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- Source of title proper: Title of the fonds is based on the name of the faculty.
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1965 - 1987 (Creation)
- Faculty of Interdisciplinary Studies
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The Faculty of Interdisciplinary Studies (FIDS) was established by the Board of Governors 12 December 1972 to succeed the Division of General Studies. The primary function of the faculty was to encourage the development of multidisciplinary and interdisciplinary programs and provide a stable administrative environment within which these could mature. Upon the dissolution of FIDS 1 September 1985, the responsibility for promoting interdisciplinary studies was inherited by the Faculty of Arts, and the FIDS departments and programs were assumed by the Faculties of Arts, Science, and Applied Sciences.
Upon inception of the Faculty, the functions of the previous Dean of General Studies were transferred to the new Dean of Interdisciplinary Studies. As the executive officer of the Faculty and an administrative officer of the University, the Dean of Interdisciplinary Studies was responsible to the Senate for ensuring that the functions of the Faculty were carried out. Specifically, the position was given six major duties: 1) to act as the central budget authority for all departments and programs in the Faculty of Interdisciplinary Studies; 2) to administer all non-departmental programs of the Faculty; 3) to coordinate curriculum development through the faculty undergraduate and graduate curriculum committees and maintain scholastic uniformity; 4) to be responsible for faculty hiring, discipline, tenure and promotion in conjunction with appropriate departments; 5) to facilitate the research undertaken by Faculty members by ensuring facilities, equipment and support, and; 6) to engage in the ongoing assessment of Faculty performance through performance review, contract renewal, tenure and promotion evaluations. The Dean also acted as chair of Faculty meetings and represented the Faculty to external bodies such as Senate and the Board of Governors.
The Faculty consisted administratively of a number of departments and programs. Departmental chairs and program directors reported to the Dean, who in turn reported directly to the Vice-President, Academic. The Dean was solely responsible for overall academic and administrative matters until 1980, when the position of Associate Dean was established. The Associate Dean was made responsible for space allotment, the appointment of sesssional staff, the coordination of curriculum development in graduate and undergraduate programs, advice to the Dean on specific matters, and to take the role of Acting Dean when required.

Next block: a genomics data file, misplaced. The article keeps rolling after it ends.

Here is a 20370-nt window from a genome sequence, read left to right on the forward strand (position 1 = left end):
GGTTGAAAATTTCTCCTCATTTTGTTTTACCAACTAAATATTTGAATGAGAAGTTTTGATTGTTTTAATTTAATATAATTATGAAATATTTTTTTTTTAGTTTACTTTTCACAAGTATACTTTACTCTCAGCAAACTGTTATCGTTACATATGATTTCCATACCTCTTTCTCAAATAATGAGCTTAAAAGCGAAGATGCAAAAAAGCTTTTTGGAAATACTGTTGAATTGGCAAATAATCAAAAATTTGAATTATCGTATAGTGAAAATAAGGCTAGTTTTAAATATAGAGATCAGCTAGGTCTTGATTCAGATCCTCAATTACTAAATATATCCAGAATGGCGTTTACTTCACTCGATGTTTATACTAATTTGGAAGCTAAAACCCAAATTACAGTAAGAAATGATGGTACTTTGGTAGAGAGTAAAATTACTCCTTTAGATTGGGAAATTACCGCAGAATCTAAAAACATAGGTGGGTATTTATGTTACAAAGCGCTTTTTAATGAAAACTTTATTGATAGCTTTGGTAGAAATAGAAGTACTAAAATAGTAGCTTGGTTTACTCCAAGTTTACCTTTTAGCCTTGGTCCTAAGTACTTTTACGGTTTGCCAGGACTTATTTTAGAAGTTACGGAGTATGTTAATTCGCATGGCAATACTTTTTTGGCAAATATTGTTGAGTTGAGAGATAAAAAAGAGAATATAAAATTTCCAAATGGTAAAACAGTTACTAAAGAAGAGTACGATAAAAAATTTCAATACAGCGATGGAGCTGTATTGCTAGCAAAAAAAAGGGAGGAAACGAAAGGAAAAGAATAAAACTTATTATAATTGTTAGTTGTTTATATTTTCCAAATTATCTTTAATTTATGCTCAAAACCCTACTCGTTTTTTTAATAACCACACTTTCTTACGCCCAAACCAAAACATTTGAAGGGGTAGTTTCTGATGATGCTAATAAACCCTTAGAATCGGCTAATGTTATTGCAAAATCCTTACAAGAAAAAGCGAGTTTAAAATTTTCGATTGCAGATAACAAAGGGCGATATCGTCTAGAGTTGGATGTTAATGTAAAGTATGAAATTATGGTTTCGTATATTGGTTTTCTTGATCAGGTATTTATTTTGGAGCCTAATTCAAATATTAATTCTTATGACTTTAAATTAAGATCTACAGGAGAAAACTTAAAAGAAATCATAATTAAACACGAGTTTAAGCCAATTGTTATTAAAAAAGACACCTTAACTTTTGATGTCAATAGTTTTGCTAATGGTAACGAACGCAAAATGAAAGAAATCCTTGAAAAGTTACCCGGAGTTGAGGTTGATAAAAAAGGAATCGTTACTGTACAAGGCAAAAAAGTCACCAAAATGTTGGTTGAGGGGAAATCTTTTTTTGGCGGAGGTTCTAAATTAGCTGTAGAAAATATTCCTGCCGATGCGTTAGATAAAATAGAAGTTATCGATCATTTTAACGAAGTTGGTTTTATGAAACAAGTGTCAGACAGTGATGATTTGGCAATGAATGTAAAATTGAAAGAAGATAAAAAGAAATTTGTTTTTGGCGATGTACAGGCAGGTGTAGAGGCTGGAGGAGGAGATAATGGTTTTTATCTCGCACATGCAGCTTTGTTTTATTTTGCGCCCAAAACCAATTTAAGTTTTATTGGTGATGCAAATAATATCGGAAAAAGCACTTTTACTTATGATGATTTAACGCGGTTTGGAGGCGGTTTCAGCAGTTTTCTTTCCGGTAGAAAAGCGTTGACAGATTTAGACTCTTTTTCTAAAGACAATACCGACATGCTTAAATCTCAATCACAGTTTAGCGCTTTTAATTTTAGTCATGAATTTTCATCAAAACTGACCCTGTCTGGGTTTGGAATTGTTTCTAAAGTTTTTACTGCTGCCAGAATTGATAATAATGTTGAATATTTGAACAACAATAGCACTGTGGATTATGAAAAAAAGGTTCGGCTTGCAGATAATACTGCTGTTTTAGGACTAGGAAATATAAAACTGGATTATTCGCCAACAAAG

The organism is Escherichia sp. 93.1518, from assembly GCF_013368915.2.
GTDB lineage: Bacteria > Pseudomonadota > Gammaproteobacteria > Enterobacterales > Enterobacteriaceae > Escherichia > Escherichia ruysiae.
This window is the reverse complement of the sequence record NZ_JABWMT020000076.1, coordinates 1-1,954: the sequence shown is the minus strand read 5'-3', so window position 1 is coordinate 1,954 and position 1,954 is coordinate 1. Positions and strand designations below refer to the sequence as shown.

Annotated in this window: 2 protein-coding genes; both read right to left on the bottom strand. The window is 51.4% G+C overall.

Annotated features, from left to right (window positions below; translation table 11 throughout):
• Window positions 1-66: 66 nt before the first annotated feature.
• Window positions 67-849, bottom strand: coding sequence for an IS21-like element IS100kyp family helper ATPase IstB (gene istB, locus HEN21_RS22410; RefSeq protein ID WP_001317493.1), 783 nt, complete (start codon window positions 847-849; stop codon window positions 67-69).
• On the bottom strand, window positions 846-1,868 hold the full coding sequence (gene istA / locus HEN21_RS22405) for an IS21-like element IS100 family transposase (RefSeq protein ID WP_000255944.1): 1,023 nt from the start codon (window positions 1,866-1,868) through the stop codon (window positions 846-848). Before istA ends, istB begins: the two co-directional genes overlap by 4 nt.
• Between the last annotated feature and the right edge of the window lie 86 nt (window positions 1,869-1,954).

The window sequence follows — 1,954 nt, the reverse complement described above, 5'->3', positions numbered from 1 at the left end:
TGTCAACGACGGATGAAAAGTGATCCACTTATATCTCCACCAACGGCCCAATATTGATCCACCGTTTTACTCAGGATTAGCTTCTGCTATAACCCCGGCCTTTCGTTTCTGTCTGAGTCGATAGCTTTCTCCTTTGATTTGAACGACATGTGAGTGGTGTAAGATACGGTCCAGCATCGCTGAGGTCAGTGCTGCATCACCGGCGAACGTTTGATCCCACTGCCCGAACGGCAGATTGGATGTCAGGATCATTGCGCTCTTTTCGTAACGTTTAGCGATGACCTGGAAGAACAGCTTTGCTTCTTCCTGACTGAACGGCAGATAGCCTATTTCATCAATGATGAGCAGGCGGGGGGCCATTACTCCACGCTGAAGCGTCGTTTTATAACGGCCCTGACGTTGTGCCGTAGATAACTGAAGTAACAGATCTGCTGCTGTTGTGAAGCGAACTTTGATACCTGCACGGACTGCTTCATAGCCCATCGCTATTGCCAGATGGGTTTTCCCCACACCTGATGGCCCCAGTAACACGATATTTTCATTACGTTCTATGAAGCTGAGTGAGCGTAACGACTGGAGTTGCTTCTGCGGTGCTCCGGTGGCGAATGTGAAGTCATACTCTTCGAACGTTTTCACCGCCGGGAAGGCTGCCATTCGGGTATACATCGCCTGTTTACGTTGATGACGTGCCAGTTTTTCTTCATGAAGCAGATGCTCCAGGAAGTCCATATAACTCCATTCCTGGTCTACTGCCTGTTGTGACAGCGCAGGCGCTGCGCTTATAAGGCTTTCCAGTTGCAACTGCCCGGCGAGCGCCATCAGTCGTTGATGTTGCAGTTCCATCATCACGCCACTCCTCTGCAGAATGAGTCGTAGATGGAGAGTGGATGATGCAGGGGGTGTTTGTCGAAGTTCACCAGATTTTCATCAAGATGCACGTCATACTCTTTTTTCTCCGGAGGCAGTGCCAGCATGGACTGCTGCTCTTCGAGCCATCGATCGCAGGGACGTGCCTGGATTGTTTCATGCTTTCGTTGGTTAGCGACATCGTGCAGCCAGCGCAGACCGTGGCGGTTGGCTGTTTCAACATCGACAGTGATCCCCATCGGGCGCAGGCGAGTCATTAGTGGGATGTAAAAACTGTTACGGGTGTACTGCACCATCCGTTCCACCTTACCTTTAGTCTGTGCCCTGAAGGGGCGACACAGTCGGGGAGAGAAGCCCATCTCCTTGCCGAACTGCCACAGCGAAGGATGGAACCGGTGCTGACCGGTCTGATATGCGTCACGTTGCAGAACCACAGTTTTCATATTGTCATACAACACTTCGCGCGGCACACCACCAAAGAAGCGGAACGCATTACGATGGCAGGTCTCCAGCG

The original Faculty departments were Fine and Performing Arts, Kinesiology, and Communication Studies, all of which were formerly units within the Faculty of Education. Fine and Performing Arts had been part of the Centre for Communications and the Arts; Kinesiology was an expansion of Physical Development Studies; and Communication Studies was created by the amalgamation of two former units: Behavioral Science Foundations and the Centre for Communications and the Arts. The original Faculty programs were African/Middle Eastern Studies, Canadian Studies, Computing Science, and Latin American Studies.
The Faculty expanded steadily in the number of its departments and programs offered. A program in Criminology was created in 1974, and became a department in the Faculty in 1975. Further program additions included Women's Studies (1976), Natural Resource Management (1979), Management and Systems Science (1980), and Gerontology (1982). When the Faculty was dissolved, it consisted of the Centre for the Arts; Centre for Canadian Studies; the Departments of Communication, Computing Science, Criminology, and Kinesiology; and the following programs: African/Middle Eastern Studies, Gerontology, Latin American Studies, Management and Systems Science, and Women's Studies. Upon dissolution, most of the units became part of the Division of Interdisciplinary Studies in the Faculty of Arts. The exceptions were the Departments of Communication, Computing Science and Kinesiology, which became part of the Faculty of Applied Sciences, and the Management and Systems Science Program, which became part of the Faculty of Science.
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Finding aid prepared by Caitlin Webster, Frances Fournier, Enid Britt, Sarah Cooper (March 1998).
Revised by Enid Britt (November 2003).
Revised by Frances Fournier, Enid Britt (May 2004).